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Mapping functional connectivity in cellular networks

  • Author(s): Buibas, Marius
  • et al.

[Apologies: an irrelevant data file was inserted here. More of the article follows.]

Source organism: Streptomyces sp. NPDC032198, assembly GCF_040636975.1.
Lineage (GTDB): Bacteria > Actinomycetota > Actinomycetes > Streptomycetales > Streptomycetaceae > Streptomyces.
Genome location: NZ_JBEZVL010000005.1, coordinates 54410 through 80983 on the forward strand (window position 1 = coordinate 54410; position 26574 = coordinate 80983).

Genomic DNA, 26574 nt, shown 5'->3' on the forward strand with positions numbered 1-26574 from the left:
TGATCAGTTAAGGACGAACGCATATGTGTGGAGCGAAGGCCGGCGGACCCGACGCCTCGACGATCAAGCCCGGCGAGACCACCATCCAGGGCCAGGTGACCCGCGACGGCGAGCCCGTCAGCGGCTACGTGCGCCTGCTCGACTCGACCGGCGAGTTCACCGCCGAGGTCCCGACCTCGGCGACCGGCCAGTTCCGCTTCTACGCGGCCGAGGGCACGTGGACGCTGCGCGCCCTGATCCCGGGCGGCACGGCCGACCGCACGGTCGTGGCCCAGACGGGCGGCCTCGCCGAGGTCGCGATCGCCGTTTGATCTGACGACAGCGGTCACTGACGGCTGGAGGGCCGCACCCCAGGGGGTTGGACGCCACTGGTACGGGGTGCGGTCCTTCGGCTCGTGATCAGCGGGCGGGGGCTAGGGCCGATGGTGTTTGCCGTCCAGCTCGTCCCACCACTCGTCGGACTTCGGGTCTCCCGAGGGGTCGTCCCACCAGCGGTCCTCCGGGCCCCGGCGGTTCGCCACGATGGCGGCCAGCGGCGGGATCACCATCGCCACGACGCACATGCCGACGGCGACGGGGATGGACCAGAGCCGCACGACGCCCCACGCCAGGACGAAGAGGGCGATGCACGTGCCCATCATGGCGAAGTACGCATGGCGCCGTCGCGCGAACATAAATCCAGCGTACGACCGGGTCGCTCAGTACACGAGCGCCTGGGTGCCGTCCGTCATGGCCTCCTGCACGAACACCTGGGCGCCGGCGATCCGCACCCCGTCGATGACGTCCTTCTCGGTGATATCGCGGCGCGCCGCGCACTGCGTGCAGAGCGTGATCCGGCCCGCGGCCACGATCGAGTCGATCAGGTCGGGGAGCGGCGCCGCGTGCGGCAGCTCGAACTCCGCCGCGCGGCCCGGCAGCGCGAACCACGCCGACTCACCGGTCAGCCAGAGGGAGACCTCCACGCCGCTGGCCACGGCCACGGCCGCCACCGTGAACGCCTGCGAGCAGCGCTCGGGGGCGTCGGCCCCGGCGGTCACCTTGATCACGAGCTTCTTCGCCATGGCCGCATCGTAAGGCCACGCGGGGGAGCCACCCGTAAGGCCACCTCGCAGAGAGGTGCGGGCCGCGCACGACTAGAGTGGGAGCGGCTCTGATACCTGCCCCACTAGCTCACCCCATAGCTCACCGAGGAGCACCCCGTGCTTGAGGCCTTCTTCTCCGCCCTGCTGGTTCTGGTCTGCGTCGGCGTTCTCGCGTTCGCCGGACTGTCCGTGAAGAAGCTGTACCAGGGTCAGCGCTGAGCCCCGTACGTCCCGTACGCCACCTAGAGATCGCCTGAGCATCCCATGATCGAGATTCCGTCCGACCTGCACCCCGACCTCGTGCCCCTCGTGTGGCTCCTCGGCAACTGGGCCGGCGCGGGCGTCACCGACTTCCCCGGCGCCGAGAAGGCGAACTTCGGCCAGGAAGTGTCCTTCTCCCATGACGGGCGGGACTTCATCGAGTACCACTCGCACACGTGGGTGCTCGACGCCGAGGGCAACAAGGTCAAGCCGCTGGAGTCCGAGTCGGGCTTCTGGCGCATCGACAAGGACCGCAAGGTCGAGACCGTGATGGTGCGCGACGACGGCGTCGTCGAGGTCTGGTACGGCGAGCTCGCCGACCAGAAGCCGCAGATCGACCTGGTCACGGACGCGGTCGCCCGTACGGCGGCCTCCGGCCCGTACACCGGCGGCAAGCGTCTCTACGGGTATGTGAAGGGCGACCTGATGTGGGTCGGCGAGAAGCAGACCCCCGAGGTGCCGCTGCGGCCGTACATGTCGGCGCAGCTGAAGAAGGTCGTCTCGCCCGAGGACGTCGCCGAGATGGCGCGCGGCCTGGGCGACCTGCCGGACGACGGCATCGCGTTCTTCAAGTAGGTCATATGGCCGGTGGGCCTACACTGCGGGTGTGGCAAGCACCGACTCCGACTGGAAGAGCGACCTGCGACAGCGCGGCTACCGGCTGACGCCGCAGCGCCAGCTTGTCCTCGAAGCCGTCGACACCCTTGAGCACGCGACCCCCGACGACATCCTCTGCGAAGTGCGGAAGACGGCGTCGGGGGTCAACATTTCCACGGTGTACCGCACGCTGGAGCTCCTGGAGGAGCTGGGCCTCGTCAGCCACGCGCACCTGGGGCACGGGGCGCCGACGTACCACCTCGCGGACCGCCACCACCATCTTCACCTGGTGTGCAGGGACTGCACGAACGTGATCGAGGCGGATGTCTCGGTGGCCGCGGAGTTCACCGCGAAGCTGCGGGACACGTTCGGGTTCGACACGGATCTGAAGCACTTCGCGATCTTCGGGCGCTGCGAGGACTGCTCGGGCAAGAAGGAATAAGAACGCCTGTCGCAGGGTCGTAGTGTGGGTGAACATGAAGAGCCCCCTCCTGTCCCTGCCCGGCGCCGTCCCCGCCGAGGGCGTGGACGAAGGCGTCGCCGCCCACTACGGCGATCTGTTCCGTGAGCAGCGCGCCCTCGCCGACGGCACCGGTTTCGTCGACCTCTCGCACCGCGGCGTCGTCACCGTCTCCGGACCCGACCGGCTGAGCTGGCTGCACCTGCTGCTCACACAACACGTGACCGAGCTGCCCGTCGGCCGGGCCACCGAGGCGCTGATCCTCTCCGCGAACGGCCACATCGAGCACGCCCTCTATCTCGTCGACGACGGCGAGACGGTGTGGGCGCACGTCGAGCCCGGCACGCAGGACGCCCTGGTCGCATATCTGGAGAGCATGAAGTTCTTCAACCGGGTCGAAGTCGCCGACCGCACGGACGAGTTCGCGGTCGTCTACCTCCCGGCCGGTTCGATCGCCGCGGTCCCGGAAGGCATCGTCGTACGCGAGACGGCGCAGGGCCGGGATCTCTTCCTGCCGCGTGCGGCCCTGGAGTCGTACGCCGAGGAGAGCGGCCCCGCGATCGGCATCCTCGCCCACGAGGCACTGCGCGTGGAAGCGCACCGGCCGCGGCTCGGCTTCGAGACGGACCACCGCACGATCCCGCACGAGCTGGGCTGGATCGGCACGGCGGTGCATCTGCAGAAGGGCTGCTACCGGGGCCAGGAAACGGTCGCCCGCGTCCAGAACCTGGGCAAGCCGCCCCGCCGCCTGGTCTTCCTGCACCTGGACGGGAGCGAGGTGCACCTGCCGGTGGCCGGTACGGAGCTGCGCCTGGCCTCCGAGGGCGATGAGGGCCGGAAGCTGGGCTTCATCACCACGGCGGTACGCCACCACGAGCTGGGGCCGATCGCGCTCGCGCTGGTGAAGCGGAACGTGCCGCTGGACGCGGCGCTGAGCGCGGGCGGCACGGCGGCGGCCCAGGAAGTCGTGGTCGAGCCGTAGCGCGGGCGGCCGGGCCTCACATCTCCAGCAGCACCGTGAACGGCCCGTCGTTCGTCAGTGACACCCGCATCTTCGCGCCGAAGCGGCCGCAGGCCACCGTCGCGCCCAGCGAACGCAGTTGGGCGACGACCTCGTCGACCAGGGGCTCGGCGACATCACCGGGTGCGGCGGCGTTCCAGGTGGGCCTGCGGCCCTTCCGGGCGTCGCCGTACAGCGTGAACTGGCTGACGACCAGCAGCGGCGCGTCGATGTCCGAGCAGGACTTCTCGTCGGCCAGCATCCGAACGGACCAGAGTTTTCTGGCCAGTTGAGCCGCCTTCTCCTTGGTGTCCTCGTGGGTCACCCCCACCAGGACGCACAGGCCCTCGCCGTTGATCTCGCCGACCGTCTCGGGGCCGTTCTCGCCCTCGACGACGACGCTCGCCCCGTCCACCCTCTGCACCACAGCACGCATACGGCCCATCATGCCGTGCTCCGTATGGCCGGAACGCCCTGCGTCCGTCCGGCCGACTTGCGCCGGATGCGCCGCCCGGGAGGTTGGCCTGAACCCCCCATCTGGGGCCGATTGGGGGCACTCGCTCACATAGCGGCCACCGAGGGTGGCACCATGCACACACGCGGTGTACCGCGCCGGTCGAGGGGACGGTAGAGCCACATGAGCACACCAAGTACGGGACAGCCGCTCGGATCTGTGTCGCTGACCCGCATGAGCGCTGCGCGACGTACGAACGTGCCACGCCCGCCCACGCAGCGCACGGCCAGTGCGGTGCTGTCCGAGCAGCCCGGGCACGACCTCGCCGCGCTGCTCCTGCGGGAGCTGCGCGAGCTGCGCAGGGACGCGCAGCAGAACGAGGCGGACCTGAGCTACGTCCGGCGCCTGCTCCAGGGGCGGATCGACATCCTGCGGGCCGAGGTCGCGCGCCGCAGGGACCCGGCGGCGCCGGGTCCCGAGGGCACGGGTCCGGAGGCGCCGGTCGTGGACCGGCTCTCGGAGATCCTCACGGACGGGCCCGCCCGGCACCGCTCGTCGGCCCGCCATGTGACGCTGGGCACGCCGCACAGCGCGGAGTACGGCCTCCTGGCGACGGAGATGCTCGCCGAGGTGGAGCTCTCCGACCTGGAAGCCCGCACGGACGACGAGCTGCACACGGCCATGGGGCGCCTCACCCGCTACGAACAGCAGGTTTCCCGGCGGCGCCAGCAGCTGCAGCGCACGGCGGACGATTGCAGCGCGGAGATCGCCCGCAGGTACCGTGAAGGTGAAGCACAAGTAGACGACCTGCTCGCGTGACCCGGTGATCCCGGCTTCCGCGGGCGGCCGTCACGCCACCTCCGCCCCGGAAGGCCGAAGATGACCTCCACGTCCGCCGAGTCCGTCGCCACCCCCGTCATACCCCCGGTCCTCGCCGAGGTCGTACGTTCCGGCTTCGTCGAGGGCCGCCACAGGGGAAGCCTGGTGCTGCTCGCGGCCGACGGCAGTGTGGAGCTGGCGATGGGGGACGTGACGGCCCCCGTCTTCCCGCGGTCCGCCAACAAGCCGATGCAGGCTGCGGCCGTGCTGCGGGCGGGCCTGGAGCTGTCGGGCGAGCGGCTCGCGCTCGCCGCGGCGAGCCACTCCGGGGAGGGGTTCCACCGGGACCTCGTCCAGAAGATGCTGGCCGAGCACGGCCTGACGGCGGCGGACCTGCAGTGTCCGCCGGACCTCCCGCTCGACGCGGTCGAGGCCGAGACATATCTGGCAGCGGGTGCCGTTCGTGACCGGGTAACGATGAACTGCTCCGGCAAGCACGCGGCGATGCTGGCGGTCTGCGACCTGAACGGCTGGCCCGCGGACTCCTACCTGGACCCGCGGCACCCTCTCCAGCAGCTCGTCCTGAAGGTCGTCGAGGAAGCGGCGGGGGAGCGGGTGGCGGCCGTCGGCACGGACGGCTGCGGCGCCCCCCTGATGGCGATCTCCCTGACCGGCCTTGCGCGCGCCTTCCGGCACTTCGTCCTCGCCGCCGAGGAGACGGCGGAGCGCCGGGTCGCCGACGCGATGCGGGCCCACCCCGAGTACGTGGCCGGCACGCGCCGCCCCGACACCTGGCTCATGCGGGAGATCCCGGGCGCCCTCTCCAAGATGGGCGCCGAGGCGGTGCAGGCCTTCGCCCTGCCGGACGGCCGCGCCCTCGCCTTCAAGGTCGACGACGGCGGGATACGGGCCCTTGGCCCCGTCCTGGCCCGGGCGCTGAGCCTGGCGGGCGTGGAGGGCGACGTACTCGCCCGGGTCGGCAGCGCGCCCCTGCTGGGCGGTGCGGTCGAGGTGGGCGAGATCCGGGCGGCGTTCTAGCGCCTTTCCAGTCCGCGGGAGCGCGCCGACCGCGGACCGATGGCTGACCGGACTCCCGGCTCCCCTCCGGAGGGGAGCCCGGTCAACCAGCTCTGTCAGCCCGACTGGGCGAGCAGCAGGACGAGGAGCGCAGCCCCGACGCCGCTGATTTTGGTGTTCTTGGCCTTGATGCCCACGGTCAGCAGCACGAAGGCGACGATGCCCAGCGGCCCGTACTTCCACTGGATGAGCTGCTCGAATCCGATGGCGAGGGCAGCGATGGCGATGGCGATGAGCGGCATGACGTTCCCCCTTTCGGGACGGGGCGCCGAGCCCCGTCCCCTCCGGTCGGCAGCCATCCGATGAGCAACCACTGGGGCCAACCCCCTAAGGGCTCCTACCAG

My thesis is a collection of theoretical and practical techniques for mapping functional or effective connectivity in cellular neuronal networks, at the cell scale. This is a challenging scale to work with, primarily because of the difficulty in labeling and measuring the activities of networks of cells. It is also important as it underlies behavior, function, and complex diseases. I present methods to measure and quantify the dynamic activities of cells using the optical flow technique, which can identify activity and directions of information processing using calcium fluorescence measurements. I present a unified framework for simulation and estimation of neuronal activity, tailored towards interpretation of experimental data, and implemented in a fully parallel fashion on graphics processor unit (GPU) cards. This framework permits experimenters to estimate hidden quantities in collected data, using any neuronal or astrocyte model. I introduce a technique for mapping functional connectivity in neuronal networks, using experimental data and an arbitrary state space model. The technique makes some simplifications that reduces the dimensionality of the estimation problem, and shows excellent performance for networks of up to 30 possible independent incoming connections. While the framework and mapping algorithms use a state space, parametric representation of individual cell dynamics, I've also developed a time-embedded, nonparametric technique for estimating input-output relationships, and applied it to estimating current from voltage measurements and spikes from fluorescent calcium. Without any knowledge of the underlying neuronal dynamics, this technique can reconstruct a current signal from measured voltage in mouse pyramidal neurons with an R-value of 0.9. Finally, I present my findings and theoretical perspectives acquired while developing the framework and methods. Optimization as a means of estimating functional weights is especially challenging due to the topology of the parameter space, with small perturbations in weights resulting in drastically different simulated dynamics. High-dimensional spaces are prone to the curse of dimensionality, and network states represented in such spaces are not likely to be stable or typical. Finally, the effects of the concentration of measure, as I believe I've observed when mapping large networks, makes it unlikely that real-world networks have more than about 7 independent functional inputs at any given time

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